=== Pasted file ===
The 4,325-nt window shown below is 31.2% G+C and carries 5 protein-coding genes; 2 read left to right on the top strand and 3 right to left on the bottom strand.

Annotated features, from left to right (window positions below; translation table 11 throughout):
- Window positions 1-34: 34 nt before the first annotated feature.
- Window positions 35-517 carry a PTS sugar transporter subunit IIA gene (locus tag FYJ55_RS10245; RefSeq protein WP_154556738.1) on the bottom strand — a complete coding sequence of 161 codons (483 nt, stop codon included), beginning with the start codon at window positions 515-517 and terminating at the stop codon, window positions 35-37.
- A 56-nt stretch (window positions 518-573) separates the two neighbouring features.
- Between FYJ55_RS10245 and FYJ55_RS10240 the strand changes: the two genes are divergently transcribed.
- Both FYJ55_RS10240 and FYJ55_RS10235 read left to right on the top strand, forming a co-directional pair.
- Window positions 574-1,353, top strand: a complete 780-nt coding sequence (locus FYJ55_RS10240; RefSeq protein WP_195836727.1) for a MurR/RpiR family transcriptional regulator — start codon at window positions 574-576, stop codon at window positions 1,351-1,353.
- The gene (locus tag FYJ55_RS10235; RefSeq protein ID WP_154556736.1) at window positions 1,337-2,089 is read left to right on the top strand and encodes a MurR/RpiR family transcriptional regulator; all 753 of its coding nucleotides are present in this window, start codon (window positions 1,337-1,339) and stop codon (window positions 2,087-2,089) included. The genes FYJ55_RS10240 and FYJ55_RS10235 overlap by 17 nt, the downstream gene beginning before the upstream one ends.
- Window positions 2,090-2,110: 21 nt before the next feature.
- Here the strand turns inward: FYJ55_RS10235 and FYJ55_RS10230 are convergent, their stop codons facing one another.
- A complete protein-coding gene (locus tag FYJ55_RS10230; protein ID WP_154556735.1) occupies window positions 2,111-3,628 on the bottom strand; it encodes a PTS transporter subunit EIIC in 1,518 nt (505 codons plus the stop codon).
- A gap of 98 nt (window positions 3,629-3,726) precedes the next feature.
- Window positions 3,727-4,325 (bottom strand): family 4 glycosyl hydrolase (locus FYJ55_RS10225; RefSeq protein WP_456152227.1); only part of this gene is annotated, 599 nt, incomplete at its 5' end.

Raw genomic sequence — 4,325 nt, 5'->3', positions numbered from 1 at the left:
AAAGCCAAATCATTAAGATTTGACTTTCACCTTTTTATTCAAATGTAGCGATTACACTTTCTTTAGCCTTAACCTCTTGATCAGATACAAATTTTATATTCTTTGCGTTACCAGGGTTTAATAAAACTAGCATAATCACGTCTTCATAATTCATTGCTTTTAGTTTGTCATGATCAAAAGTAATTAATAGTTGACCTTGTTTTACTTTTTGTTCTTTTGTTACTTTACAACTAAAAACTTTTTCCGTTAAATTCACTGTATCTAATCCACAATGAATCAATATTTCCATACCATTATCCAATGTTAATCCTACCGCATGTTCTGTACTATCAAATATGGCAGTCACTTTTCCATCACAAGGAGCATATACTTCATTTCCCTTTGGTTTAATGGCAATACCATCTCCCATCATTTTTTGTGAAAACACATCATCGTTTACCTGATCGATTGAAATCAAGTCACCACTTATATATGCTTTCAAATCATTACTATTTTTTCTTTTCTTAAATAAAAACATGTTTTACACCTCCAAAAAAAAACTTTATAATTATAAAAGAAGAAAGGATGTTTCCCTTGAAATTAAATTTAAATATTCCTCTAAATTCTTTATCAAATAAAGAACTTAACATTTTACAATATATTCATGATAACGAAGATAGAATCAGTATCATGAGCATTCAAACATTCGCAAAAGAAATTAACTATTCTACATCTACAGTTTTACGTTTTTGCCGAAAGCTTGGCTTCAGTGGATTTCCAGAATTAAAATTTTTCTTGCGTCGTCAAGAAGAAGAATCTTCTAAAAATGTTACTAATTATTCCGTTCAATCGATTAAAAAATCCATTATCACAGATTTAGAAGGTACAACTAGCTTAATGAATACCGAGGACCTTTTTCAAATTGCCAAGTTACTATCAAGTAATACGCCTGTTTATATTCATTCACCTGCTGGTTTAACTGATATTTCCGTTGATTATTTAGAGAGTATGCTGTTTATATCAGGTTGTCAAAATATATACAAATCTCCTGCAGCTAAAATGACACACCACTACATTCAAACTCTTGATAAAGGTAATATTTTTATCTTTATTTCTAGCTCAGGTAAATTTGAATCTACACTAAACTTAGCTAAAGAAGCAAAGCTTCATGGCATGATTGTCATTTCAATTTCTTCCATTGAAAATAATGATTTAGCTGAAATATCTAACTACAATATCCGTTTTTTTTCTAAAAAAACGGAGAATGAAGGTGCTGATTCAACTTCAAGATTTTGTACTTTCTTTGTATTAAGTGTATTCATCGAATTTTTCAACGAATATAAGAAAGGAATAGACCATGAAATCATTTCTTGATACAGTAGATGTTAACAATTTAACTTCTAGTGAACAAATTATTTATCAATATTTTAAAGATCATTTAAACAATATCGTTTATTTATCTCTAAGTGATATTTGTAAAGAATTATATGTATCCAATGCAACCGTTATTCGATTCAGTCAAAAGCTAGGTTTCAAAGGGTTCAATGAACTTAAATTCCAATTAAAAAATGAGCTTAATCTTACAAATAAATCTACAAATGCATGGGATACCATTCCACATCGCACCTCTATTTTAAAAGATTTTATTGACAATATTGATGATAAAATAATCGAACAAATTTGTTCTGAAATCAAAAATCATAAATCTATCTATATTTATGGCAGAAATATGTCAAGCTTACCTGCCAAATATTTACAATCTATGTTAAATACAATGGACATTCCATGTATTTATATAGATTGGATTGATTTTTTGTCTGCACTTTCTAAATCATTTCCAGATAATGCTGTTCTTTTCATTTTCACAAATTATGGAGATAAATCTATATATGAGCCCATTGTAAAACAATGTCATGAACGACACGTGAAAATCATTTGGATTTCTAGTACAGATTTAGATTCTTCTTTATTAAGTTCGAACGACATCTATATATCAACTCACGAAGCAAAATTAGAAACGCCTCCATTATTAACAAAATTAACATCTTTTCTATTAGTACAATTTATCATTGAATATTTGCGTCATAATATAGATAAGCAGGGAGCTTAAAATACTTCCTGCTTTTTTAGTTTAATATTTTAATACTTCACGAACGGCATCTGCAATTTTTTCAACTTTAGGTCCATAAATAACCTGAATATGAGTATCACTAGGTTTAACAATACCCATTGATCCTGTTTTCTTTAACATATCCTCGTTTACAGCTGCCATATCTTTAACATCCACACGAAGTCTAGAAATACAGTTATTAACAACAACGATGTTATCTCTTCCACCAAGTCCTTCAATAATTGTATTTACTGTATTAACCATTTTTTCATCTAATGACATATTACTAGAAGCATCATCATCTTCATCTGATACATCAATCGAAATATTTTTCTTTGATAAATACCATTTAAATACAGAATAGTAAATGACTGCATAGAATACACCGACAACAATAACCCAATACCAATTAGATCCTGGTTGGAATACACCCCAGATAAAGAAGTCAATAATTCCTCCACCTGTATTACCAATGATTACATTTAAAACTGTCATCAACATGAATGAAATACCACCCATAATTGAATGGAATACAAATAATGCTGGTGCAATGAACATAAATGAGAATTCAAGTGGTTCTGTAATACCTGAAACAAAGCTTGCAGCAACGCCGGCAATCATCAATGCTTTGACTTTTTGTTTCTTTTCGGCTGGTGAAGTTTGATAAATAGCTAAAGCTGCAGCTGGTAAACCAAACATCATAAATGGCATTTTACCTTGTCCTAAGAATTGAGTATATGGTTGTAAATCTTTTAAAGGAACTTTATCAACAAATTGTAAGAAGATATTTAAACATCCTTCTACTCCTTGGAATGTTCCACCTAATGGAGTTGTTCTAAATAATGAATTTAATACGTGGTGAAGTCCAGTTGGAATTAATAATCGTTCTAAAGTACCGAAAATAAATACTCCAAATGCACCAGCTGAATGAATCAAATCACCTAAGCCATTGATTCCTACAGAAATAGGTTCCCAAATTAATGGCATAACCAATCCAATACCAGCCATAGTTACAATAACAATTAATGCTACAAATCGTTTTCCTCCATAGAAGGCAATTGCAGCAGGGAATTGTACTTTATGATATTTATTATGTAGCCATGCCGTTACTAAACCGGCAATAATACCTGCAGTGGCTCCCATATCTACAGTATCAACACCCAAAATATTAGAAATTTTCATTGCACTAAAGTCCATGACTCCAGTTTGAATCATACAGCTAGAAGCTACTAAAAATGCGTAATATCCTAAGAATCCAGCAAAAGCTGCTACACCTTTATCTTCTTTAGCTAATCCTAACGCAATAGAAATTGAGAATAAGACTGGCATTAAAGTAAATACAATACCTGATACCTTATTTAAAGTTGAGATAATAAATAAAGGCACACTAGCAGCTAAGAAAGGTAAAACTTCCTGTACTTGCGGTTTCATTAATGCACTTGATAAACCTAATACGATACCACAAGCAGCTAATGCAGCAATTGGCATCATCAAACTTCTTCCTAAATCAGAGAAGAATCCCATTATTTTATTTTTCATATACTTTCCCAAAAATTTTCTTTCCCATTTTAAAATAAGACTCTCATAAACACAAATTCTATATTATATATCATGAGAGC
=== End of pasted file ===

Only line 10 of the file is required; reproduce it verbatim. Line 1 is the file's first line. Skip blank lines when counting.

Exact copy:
- Window positions 2,090-2,110: 21 nt before the next feature.